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A duho is a ceremonial stool made by the Taino people of the Bahamas and Antilles.
It is about all that remains of their material culture, although we hear echoes of their voices whenever we use their words ‘barbecue’, ‘hammock’, ‘canoe’ and ‘hurricane’.

Christopher Columbus, on first meeting them in October 1492 said of them:

They traded with us and gave us everything they had, with good will..they took great delight in pleasing us..They are very gentle and without knowledge of what is evil; nor do they murder or steal..Your highness may believe that in all the world there can be no better people ..They love their neighbours as themselves, and they have the sweetest talk in the world, and are gentle and always laughing

Noting that they had no metal weapons, Columbus also remarked “I could conquer the whole of them with 50 men, and govern them as I pleased.” Which is exactly what he did on his second expedition in 1493. The independent eyewitness Bartolomé de las Casas tells of how the Spaniards

made bets as to who would slit a man in two, or cut off his head at one blow; or they opened up his bowels. They tore the babes from their mothers breast by their feet, and dashed their heads against the rocks…they spitted the bodies of other babes, together with their mothers and all who were before them, on their swords….and by thirteens, in honor and reverence for our Redeemer and the twelve Apostles, they put wood underneath and, with fire, they burned the Indians alive.

It took only a few years to completely exterminate the Taino.
Now here’s a stool with no one to sit on it.

But of course we should keep it because it has helped us to prevent that kind of callous and deliberate extinction from ever happening again, hasn’t it?


14 Comments leave one →
  1. davidebocelli permalink
    27/07/2009 11:36 pm

    I think Columbus would keep it as a trophy. But thinking to this, this becomes a trophy of the disappearance of the Taino people, of the crime of exterminating a culture just because looks to a different horizon.

  2. Bodger permalink
    28/07/2009 8:36 am

    “But of course we should keep it because it has helped us to prevent that kind of callous and deliberate extinction from ever happening again, hasn’t it?”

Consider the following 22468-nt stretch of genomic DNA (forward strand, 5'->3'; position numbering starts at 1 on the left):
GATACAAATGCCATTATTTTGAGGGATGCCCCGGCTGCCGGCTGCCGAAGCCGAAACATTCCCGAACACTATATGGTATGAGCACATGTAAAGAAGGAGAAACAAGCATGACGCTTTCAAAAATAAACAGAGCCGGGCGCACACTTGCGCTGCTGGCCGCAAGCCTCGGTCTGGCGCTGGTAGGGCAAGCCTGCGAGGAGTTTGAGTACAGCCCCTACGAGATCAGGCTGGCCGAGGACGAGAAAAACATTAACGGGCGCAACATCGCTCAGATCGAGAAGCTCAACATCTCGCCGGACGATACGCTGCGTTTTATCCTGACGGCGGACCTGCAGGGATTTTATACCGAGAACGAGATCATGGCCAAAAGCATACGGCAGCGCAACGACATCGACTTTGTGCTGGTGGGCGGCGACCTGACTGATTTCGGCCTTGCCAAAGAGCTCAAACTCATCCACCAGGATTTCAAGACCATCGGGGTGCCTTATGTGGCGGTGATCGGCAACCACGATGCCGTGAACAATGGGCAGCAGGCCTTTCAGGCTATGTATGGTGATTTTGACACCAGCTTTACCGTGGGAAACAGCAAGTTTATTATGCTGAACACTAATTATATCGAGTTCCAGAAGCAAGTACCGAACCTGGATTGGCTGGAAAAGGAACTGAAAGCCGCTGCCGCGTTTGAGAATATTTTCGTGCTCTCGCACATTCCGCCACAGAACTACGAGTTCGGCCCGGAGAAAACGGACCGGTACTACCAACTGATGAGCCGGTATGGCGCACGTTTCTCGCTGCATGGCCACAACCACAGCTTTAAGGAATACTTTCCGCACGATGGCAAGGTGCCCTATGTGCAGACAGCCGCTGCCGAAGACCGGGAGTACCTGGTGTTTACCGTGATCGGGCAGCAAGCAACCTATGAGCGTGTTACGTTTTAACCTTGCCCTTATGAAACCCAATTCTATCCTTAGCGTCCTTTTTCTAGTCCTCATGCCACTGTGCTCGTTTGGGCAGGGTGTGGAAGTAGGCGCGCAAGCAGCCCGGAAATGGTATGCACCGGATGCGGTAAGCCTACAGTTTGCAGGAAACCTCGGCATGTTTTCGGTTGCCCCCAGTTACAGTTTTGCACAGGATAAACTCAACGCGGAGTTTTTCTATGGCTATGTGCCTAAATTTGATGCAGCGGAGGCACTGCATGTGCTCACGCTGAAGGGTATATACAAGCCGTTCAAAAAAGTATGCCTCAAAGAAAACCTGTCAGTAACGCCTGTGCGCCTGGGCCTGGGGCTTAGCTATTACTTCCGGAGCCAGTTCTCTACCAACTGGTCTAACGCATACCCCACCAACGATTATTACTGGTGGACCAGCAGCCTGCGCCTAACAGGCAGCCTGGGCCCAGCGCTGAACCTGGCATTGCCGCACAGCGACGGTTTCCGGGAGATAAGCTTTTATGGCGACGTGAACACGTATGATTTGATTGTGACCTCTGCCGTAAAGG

Having a cynical day, Mr Hermit?

    It could be a great educational (s)tool, surely? Couldn’t someone from the education team at the museum use it to make just the points you want to make? Imagine if one object could be the rallying point for a whole new generation of people standing up and saying, “Stop. No more. Not in my name!”

    • Nina permalink
      28/07/2009 11:44 am

      I think that the hermit’s point was that its use now is only as an illustration to a point.

      “Oooh look at this stool, isn’t it beautiful? Well, we Europeans wiped out the people who made it, so let’s never commit genocide again, right?”

      You suggest it might become a rallying point. I think this is dangerous, and could possibly spawn a cult, people worshipping an object. Imagine people congregating around it, making pilgrimmages to it… That’s not helpful to anyone.

      The stool isn’t our to keep. It is a trophy taken from a people that our ancestors wiped out. Its only morally acceptable use can be to make people feel guilty, which isn’t helpful. Put it back where it came from. If we didn’t commit genocide, there would be no need to collect these artefacts.

      • Stephen Welsh permalink
        28/07/2009 12:05 pm

        There is no reason or documentation to support the notion that this duho was taken as a trophy. There are many objects in the collection that certainly are grim reminders of military campaigns, but it cannot be claimed that this is one for certain.

        The vast majority of information that exists on the Taino people and culture was authored by Europeans. This duho provides a tantalising glimpse of Taino culture beyond the Eurocentric lens.

      • Bodger permalink
        28/07/2009 3:05 pm

        “Oooh look at this stool, isn’t it beautiful? Well, we Europeans wiped out the people who made it, so let’s never commit genocide again, right?”

        Does it feel good, when you can simplify a complex argument to a simple soundbite to try and discredit another’s suggestion?

        Do you really think that people who work in education are that thick that they can’t use an object like this to move people and to make them think?

        • 28/07/2009 3:48 pm

          OK, OK, let’s not have a fight about this.

          Rather than focusing on an object from a far-off place and time, or arguing about whether an education team somewhere might be able to interpret it for someone, somewhere else, perhaps it might be useful if we took responsibility for educating ourselves. We can do that any time by examining our own ideas and emotions right here and now, as they happen.